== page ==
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South America, Chilean Patagonia, Peineta, Duraznos para Don Quijote, and First Canadian Ascent

Peineta, Duraznos para Don Quijote, and First Canadian Ascent. In early January, 1997, Guy Edwards and I (Canada) traveled to the Paine region of Chile for two months of some southern summer. On January 17, the skies cleared for long enough to lure us onto Peineta for a probable new route on its southwest buttress that we dubbed Duraznos para Don Quijote (IV 5.10+ C1 ). The ten-pitch route was established in one day with no fixed rope or bolts and only three points of clean aid. After another week of the most hideous weather I’ve ever witnessed, the barometer began to rise, so we escaped our fetid tent and climbed the Monzino route (IV 5.10) on the North Tower of Paine for the first Canadian ascent of the mountain.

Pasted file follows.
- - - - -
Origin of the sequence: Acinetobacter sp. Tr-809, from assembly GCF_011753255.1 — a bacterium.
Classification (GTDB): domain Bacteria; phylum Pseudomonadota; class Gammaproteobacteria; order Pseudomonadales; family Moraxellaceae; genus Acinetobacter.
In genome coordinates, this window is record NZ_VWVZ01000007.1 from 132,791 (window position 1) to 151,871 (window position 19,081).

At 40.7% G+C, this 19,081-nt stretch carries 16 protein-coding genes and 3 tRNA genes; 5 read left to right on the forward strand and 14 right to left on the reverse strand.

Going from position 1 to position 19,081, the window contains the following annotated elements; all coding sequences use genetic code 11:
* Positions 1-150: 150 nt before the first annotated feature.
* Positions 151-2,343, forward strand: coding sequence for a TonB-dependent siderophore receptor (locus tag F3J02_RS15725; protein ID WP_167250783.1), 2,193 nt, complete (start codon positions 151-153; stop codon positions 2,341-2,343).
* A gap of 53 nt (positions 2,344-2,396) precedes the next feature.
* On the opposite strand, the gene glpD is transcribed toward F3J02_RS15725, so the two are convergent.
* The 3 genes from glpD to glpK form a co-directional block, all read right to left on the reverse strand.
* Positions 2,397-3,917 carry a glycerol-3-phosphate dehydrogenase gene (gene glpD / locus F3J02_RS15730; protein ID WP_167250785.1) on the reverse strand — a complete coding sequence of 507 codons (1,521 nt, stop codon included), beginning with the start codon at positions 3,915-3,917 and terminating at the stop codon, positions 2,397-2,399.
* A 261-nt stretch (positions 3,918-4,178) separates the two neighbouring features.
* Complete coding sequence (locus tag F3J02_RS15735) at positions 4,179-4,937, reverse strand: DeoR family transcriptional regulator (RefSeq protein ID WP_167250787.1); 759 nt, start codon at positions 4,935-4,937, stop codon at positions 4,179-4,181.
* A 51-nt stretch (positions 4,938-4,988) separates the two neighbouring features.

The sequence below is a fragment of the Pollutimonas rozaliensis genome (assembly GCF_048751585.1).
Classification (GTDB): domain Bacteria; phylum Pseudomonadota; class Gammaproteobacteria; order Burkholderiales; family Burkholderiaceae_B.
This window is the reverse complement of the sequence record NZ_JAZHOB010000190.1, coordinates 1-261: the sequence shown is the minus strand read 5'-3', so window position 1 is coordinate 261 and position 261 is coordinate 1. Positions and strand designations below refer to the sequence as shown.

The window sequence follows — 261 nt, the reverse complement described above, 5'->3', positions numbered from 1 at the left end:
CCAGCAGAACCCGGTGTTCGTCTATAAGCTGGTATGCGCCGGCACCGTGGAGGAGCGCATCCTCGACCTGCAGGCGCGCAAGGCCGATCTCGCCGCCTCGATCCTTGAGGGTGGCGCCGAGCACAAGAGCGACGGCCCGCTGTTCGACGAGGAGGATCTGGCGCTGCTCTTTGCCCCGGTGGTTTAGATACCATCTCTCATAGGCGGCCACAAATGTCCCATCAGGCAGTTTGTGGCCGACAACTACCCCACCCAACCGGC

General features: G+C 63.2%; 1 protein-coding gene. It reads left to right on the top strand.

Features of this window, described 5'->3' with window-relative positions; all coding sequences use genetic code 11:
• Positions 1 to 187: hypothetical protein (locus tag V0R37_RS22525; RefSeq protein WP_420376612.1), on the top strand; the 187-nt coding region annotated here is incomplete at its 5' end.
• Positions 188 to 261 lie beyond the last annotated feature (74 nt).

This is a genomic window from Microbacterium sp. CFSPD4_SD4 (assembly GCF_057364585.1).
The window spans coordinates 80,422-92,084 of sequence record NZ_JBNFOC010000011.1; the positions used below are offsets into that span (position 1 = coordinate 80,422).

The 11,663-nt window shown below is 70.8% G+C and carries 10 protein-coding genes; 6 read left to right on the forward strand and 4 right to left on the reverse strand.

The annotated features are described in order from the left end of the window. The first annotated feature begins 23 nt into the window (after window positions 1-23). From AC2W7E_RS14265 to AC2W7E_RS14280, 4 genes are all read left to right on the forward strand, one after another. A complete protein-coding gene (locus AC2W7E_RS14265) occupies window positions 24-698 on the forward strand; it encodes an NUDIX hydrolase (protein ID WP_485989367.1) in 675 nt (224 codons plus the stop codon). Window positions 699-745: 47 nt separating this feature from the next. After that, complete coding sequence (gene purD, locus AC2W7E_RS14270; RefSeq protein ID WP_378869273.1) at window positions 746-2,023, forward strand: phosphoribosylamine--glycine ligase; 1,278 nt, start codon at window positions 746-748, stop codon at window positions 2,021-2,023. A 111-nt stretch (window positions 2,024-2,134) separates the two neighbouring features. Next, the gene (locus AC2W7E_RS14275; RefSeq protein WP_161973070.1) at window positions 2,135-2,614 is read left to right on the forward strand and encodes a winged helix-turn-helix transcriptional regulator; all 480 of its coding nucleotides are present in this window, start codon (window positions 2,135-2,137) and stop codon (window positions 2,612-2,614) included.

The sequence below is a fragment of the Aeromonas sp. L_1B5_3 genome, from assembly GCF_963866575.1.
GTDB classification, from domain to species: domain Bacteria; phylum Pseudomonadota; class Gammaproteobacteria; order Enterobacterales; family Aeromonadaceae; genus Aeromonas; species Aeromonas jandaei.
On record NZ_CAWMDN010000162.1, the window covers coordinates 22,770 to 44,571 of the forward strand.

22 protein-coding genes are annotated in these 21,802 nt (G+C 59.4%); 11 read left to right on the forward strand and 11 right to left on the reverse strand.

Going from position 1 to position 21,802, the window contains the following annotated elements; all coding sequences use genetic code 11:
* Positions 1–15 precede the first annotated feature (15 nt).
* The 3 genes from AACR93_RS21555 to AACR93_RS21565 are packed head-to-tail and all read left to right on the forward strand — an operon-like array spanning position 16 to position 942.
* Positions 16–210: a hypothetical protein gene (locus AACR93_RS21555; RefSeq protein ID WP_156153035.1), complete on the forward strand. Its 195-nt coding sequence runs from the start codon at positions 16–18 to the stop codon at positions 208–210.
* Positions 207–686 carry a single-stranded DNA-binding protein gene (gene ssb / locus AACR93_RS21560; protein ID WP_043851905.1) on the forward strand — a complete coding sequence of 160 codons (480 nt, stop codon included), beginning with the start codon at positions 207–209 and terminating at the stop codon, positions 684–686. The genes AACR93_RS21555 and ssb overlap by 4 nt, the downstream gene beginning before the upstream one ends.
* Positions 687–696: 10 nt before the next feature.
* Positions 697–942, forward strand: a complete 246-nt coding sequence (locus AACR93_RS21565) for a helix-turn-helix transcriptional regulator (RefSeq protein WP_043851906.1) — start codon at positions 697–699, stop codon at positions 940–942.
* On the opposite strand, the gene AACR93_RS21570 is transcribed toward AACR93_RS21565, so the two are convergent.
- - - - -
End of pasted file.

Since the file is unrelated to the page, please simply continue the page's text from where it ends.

Another three weeks passed with no climbing at all. Guy, deciding that he’d rather check out the beaches of Chile and their abundant wildlife than spend quality time with me at base camp, left all his gear to Steve Normandin, a friend from Canmore who was trekking. Steve and I immediately took advantage of some mediocre weather and began fixing on a new line we scoped out on the west face of the north summit of the North Tower. With five pitches fixed and only about four remaining to the summit, we received a perfect day after a week of gnarly storms only to find most of our rope shredded by the wind. With no gear or time remaining, we called it quits and descended to town for a long-awaited fiesta.

Sean Isaac, unaffiliated

*The climbers were recipients of the John Lauchlan Award